There has been another example this week of a minor “flare up” on twitter. I don’t like the term “flare up” myself, as it’s quite emotive. I prefer the term “armageddon ebola spasm”. Basically someone wrote an article and someone else disagreed with part of it and it turned into a bit of a shitstorm before descending into a disappointing example of decorum and communication where everything was resolved. Fortunately others have done some work and kept the argument going elsewhere.
I could provide links but that would be too much like using actual research to back up my claims.
Anyway, the point of it all, clearly, it seems to me, is not whatever crap they were arguing about; I’ve already forgotten, something about patriarchy or something, I wasn’t entirely listening. It did however spark off some largely unrelated ruminating which I managed to relate back to my own concerns, and for that I think we are all grateful.
The thing about social media, you see, is that there’s what I call an emotion-hole between speaker and receptacle, which means that the normally flawless human radar for detecting and understanding the emotions of others does not function as powerfully via the medium of twitting, or Facepaging or whatever other young person things you are working on your home computer.
Tone, unfortunately, is lost. Sometimes this isn’t a big deal, especially if the tone is “gassy”. Sometimes it’s even beneficial; for instance, few of my friends realise that the majority of my Facebook comments are screamed in red-faced rage. The internet renders them innocuous, and thus I am able to preserve some false aura of calm and maintain friendships for months which would otherwise have died within days, as my therapist assures me is quite normal.
But at other times, for other people, the tonelessness of what Generation Now calls “typie-talking” can lead to a kind of emotional cavern born of the absence of clear signals, a metaphorical cavern which echoes within its emptiness our own pitiless internal converse.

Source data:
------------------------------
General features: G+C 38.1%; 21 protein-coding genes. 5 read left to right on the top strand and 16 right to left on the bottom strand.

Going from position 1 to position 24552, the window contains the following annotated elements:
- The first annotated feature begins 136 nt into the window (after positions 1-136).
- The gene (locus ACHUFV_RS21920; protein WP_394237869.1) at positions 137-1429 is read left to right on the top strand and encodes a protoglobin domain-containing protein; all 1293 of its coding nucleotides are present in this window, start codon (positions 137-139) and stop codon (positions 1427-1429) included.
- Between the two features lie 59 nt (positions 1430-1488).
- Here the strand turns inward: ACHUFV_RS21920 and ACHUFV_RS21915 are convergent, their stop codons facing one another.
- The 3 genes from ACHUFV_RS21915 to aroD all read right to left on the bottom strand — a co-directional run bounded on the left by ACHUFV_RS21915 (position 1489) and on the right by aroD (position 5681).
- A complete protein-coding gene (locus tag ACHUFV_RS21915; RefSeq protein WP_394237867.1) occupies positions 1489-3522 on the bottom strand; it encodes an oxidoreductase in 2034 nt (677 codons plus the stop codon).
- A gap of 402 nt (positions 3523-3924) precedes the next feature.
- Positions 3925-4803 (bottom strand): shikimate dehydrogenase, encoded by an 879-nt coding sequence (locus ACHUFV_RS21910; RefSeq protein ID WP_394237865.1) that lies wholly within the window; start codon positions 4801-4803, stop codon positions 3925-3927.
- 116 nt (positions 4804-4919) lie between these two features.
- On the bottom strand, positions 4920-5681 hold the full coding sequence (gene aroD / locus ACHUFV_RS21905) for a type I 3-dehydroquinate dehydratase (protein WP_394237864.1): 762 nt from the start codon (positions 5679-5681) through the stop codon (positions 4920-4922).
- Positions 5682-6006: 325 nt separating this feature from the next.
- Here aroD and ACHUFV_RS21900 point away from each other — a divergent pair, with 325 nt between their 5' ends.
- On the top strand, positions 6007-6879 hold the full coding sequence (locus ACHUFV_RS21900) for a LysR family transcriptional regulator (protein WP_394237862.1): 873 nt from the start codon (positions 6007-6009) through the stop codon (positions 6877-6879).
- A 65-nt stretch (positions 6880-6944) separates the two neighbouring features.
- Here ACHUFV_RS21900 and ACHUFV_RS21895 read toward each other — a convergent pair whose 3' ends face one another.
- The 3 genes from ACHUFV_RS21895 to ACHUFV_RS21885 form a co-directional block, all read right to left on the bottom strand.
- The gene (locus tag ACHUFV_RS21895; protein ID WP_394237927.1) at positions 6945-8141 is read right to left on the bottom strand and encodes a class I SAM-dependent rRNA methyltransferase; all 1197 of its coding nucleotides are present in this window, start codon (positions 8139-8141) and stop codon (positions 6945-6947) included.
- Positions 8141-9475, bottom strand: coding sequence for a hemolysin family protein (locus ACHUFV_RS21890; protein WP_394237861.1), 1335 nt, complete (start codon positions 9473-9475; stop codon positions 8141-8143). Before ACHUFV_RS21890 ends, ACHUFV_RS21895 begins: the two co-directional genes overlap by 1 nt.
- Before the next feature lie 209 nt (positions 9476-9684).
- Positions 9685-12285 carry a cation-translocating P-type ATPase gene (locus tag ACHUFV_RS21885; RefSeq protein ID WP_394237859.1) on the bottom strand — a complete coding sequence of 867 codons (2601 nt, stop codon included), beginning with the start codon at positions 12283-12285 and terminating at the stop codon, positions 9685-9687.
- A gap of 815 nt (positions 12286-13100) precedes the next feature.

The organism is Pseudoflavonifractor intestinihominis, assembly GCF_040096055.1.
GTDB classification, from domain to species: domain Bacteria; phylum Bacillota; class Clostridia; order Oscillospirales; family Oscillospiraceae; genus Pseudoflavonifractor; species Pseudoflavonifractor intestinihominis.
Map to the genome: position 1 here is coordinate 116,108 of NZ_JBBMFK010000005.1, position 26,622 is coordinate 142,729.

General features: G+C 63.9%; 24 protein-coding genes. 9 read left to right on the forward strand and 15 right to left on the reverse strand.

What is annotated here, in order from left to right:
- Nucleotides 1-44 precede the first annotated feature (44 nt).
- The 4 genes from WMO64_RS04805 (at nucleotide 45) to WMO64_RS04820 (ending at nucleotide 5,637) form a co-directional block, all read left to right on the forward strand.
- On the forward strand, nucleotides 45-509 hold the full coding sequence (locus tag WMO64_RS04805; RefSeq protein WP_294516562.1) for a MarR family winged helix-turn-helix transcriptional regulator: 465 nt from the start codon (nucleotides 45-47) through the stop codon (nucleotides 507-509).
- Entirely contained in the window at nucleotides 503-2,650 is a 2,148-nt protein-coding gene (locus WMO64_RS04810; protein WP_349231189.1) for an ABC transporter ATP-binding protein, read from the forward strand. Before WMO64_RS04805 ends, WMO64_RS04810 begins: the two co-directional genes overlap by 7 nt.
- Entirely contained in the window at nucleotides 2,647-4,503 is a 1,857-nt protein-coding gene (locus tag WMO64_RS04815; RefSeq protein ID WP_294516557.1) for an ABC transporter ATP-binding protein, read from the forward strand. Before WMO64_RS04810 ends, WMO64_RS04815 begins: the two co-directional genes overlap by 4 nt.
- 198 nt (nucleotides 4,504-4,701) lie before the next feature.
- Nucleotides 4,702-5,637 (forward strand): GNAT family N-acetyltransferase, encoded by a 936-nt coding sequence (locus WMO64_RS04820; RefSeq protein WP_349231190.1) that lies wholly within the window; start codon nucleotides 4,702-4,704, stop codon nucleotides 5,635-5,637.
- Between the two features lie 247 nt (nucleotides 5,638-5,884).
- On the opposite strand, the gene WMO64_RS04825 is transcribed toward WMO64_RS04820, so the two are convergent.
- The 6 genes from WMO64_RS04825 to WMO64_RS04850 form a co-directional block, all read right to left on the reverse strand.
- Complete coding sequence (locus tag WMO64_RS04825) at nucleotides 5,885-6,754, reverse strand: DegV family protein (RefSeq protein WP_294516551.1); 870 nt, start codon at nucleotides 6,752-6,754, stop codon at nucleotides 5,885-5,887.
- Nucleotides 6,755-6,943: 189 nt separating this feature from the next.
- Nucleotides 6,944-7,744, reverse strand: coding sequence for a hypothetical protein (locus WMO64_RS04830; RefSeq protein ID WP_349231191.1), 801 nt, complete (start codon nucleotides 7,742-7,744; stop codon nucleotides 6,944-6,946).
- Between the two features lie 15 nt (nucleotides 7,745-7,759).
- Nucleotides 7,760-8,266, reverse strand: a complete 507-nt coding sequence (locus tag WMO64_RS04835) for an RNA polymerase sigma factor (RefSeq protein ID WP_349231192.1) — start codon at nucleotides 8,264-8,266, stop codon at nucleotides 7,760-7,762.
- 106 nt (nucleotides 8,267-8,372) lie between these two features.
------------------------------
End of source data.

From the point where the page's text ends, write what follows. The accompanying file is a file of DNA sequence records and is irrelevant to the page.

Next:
Or something; metaphors have always confused me.
I guess what I’m saying is that we hear what we choose to hear, to some extent, and that what we choose to hear is at least seventy percent of the time the notion that people are angry and disappointed in us.
Like most things in life, it’s particularly difficult if you’re a straight white male on a decent income. Not only do we have to watch our empire crumbling around us while we play the theramin, we’re also supposed to pretend we’re all supportive and happy about it. As if this weren’t difficult enough, we now have this “Call out” culture, whereby every mofo with a half-arses critique of power structures and the dominant narrative is encouraged to shout it out, like a yahoo at a cockfight, and expose our inadequacies, hypocrisies and errata.
But look, I’m not here to say “poor me.” I’ll leave it for the reader to assess whether the straight white male is hard done by in this scenario, or is simply the victim.
But what I would like you to take away from my lesson is this; words have power. Some, like “sploosh”, don’t have much power, I’ll grant you, but others have a great deal of power. With our narratives we can rewrite debate and shape it in our own image, like a piece of soap melded into the soap-shape of a speech bubble with a hat that looks like our own privilege and a group of opinions that we have carved into its voice box soap with our history-remaking soap-bottle-squeezy thing… look, I don’t even really know what metaphors are. I just like soap.
As I was saying; I’m not saying I have all the answers. It’s nice of you to say so, but I probably don’t even have more than eighty-seven percent of them. Eighty-eight percent. But what I would like you to take away from my teachings is this; the way that we phrase things shapes the way we remember them; our histories are rewritten every day by our internal narrative; our life experiences are rewritten every minute by the voices around us; what we hear has already changed from when we first heard it; we can’t even hope for truth; we can’t even begin to hear or listen to somebody else without our own fears and insecurities clanging loudly in our own ears shouting you are nothing, you are not enough.
We can’t hope to avoid conflict. All we can do is meet it as best we can; with judgement and rancour, and by typing in all caps.
I’ve been speaking in general terms in this post. In terms of the specifics of this particular debate, I can only assert that it was probably Greg’s fault.